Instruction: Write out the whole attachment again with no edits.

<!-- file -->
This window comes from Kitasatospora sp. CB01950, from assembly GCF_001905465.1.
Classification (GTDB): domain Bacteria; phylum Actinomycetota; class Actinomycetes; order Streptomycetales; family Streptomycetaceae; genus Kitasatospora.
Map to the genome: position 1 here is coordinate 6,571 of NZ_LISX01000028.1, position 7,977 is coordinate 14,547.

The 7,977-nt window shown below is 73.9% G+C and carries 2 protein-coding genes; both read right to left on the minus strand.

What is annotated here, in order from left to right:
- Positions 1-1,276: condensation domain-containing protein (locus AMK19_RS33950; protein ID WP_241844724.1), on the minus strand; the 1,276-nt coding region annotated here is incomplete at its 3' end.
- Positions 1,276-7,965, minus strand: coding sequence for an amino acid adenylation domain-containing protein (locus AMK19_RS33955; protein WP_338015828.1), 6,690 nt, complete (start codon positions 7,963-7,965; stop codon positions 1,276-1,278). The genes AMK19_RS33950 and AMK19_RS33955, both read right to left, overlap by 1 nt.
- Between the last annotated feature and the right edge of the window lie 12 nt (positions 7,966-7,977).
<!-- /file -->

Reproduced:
This window comes from Kitasatospora sp. CB01950, from assembly GCF_001905465.1.
Classification (GTDB): domain Bacteria; phylum Actinomycetota; class Actinomycetes; order Streptomycetales; family Streptomycetaceae; genus Kitasatospora.
Map to the genome: position 1 here is coordinate 6,571 of NZ_LISX01000028.1, position 7,977 is coordinate 14,547.

The 7,977-nt window shown below is 73.9% G+C and carries 2 protein-coding genes; both read right to left on the minus strand.

What is annotated here, in order from left to right:
- Positions 1-1,276: condensation domain-containing protein (locus AMK19_RS33950; protein ID WP_241844724.1), on the minus strand; the 1,276-nt coding region annotated here is incomplete at its 3' end.
- Positions 1,276-7,965, minus strand: coding sequence for an amino acid adenylation domain-containing protein (locus AMK19_RS33955; protein WP_338015828.1), 6,690 nt, complete (start codon positions 7,963-7,965; stop codon positions 1,276-1,278). The genes AMK19_RS33950 and AMK19_RS33955, both read right to left, overlap by 1 nt.
- Between the last annotated feature and the right edge of the window lie 12 nt (positions 7,966-7,977).